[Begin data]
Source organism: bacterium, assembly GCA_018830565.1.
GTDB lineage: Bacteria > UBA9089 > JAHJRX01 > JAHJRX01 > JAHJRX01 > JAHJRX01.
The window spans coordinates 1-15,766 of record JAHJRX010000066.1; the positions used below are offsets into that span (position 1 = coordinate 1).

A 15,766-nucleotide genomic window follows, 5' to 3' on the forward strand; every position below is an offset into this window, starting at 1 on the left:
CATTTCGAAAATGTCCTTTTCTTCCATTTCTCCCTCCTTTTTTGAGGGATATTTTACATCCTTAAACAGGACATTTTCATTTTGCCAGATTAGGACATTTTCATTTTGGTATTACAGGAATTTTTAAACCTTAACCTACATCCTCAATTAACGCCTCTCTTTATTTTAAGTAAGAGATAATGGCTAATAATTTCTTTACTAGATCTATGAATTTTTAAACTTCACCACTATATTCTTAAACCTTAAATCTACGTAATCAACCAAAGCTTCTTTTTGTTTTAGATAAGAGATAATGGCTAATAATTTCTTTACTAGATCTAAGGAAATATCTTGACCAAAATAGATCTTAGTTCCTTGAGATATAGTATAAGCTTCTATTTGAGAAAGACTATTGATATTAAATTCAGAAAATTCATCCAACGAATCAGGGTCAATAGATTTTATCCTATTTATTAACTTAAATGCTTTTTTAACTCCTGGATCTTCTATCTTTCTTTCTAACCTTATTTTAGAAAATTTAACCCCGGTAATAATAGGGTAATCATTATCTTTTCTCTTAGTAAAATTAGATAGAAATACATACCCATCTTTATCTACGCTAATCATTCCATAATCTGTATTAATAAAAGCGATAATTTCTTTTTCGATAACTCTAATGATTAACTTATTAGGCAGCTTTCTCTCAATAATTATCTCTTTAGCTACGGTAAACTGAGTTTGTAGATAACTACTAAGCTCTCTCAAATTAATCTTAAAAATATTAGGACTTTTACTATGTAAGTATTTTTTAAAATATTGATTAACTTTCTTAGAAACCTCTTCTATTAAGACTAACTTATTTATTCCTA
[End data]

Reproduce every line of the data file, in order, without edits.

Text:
Source organism: bacterium, assembly GCA_018830565.1.
GTDB lineage: Bacteria > UBA9089 > JAHJRX01 > JAHJRX01 > JAHJRX01 > JAHJRX01.
The window spans coordinates 1-15,766 of record JAHJRX010000066.1; the positions used below are offsets into that span (position 1 = coordinate 1).

A 15,766-nucleotide genomic window follows, 5' to 3' on the forward strand; every position below is an offset into this window, starting at 1 on the left:
CATTTCGAAAATGTCCTTTTCTTCCATTTCTCCCTCCTTTTTTGAGGGATATTTTACATCCTTAAACAGGACATTTTCATTTTGCCAGATTAGGACATTTTCATTTTGGTATTACAGGAATTTTTAAACCTTAACCTACATCCTCAATTAACGCCTCTCTTTATTTTAAGTAAGAGATAATGGCTAATAATTTCTTTACTAGATCTATGAATTTTTAAACTTCACCACTATATTCTTAAACCTTAAATCTACGTAATCAACCAAAGCTTCTTTTTGTTTTAGATAAGAGATAATGGCTAATAATTTCTTTACTAGATCTAAGGAAATATCTTGACCAAAATAGATCTTAGTTCCTTGAGATATAGTATAAGCTTCTATTTGAGAAAGACTATTGATATTAAATTCAGAAAATTCATCCAACGAATCAGGGTCAATAGATTTTATCCTATTTATTAACTTAAATGCTTTTTTAACTCCTGGATCTTCTATCTTTCTTTCTAACCTTATTTTAGAAAATTTAACCCCGGTAATAATAGGGTAATCATTATCTTTTCTCTTAGTAAAATTAGATAGAAATACATACCCATCTTTATCTACGCTAATCATTCCATAATCTGTATTAATAAAAGCGATAATTTCTTTTTCGATAACTCTAATGATTAACTTATTAGGCAGCTTTCTCTCAATAATTATCTCTTTAGCTACGGTAAACTGAGTTTGTAGATAACTACTAAGCTCTCTCAAATTAATCTTAAAAATATTAGGACTTTTACTATGTAAGTATTTTTTAAAATATTGATTAACTTTCTTAGAAACCTCTTCTATTAAGACTAACTTATTTATTCCTA